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Computational Methods for Text Analysis

2019/2020
Учебный год
ENG
Обучение ведется на английском языке
6
Кредиты
Статус:
Курс по выбору
Когда читается:
3-й курс, 1, 2 модуль

Преподаватель

Course Syllabus

Abstract

For social science research, written text provide essential data for studying ideology and political discourse, conflict, sentiment and political affiliation, among many other things. With a growing availability of larger collections of text in digital form it is tempting to scale the research up in terms of the population studied (e.g. “all social media users of a town”), time spans (e.g. “all of the Post-Soviet history”), and geographical scope (e.g. “all educational migration in Russia”). Computational methods for text analysis promise to aid at the scale where traditional content analysis is not feasible. During the course we will cover basic word statistics, various exploratory methods, supervised and unsupervised modeling of text phenomena.
Learning Objectives

Learning Objectives

  • provide basic understanding on how to properly use collections of texts as quantitative evidence, and to make this knowledge practical
Expected Learning Outcomes

Expected Learning Outcomes

  • Understanding possibilities of the automated text analysis as well as its pitfalls and important caveats about applying statistical tests to language data.
  • Understanding multidimenional representation of lexical meaning and the role of the dimensionality reduction.
  • Being able to apply computational methods of text analysis (e.g. analysis of word frequency and co-occurrence, document classification, topic modeling) to collections of texts
  • Being able to apply word embedding and clustering methods to downstream tasks, such as sentiment analysis, ideological scaling etc.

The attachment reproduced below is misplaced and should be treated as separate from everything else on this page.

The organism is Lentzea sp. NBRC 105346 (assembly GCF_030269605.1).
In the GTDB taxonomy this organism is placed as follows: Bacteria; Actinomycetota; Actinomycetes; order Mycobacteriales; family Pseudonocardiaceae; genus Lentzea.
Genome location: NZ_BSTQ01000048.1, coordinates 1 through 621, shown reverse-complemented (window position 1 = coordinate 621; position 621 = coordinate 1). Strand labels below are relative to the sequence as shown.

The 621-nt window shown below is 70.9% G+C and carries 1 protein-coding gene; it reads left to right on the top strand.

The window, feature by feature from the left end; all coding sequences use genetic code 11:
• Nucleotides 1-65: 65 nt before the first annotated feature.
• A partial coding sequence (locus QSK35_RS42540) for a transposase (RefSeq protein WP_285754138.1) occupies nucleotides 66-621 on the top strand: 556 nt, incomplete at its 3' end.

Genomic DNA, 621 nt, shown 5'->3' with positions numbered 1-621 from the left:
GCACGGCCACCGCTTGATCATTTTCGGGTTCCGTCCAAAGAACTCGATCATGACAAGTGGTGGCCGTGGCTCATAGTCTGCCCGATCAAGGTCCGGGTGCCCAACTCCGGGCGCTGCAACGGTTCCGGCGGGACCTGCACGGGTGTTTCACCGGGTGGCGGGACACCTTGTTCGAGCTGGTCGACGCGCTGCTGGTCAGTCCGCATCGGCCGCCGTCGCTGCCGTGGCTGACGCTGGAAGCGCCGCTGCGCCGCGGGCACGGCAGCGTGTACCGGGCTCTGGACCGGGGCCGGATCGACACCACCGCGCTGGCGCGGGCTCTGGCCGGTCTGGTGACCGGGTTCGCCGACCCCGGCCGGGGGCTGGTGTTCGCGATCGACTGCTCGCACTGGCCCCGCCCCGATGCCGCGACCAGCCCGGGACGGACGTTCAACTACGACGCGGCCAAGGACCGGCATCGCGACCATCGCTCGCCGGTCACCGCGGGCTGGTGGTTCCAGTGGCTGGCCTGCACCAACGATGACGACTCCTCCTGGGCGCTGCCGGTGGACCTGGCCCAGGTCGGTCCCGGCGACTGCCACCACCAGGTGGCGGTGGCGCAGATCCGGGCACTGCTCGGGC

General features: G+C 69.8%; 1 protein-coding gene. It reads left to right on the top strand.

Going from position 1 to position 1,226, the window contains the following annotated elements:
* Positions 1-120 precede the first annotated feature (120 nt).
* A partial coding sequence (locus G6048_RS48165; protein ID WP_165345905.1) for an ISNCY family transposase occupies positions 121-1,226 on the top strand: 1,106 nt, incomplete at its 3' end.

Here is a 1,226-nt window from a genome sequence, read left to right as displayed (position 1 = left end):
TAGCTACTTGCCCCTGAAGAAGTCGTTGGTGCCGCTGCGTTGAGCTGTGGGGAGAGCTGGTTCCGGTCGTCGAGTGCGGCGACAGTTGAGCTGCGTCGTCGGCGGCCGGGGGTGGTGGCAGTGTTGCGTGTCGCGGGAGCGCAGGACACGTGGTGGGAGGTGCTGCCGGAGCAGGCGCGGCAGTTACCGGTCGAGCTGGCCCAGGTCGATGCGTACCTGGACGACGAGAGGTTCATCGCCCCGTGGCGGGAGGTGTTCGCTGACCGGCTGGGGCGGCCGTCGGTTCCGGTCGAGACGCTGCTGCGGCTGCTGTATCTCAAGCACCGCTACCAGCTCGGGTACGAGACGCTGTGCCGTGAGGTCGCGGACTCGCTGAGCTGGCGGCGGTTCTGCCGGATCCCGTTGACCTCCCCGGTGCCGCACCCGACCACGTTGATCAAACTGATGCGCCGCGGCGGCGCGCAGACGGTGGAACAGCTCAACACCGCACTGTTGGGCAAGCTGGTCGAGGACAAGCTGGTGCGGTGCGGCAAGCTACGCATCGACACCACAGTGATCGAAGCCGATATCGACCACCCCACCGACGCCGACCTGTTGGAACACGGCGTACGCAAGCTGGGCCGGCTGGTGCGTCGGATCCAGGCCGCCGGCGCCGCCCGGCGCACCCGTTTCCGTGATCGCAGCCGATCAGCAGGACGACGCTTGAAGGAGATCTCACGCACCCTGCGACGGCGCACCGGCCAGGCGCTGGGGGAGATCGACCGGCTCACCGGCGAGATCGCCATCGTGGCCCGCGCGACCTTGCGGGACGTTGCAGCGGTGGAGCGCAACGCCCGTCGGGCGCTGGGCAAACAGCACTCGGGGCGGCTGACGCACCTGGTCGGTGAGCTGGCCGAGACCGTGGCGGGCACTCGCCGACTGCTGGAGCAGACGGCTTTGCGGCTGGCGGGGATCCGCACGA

• Being able to adequately interpret and report the results of computational text analysis in research papers.
Course Contents

Course Contents

  • Style — Document classification
  • Content — Topic modeling
  • Sentiment — Sentiment analysis
  • Structure — Entities extraction
Assessment Elements

Assessment Elements

  • non-blocking Сourse participation
    0.3* paper summaries/presentations + 0.2 * in-class participation + 0.2 * homework + 0.3 mid-term test
  • non-blocking Final project
Interim Assessment

Interim Assessment

  • Interim assessment (2 module)
    0.3 * Final project + 0.7 * Сourse participation
Bibliography

Bibliography

Recommended Core Bibliography

  • Bamman, D., Eisenstein, J., & Schnoebelen, T. (2014). Gender identity and lexical variation in social media[The resear]. Journal of Sociolinguistics, 18(2), 135–160. https://doi.org/10.1111/josl.12080

Recommended Additional Bibliography

  • Jurafsky, D., Chahuneau, V., Routledge, B. R., & Smith, N. A. (2014). Narrative framing of consumer sentiment in online restaurant reviews. Retrieved from http://search.ebscohost.com/login.aspx?direct=true&site=eds-live&db=edsbas&AN=edsbas.18543C32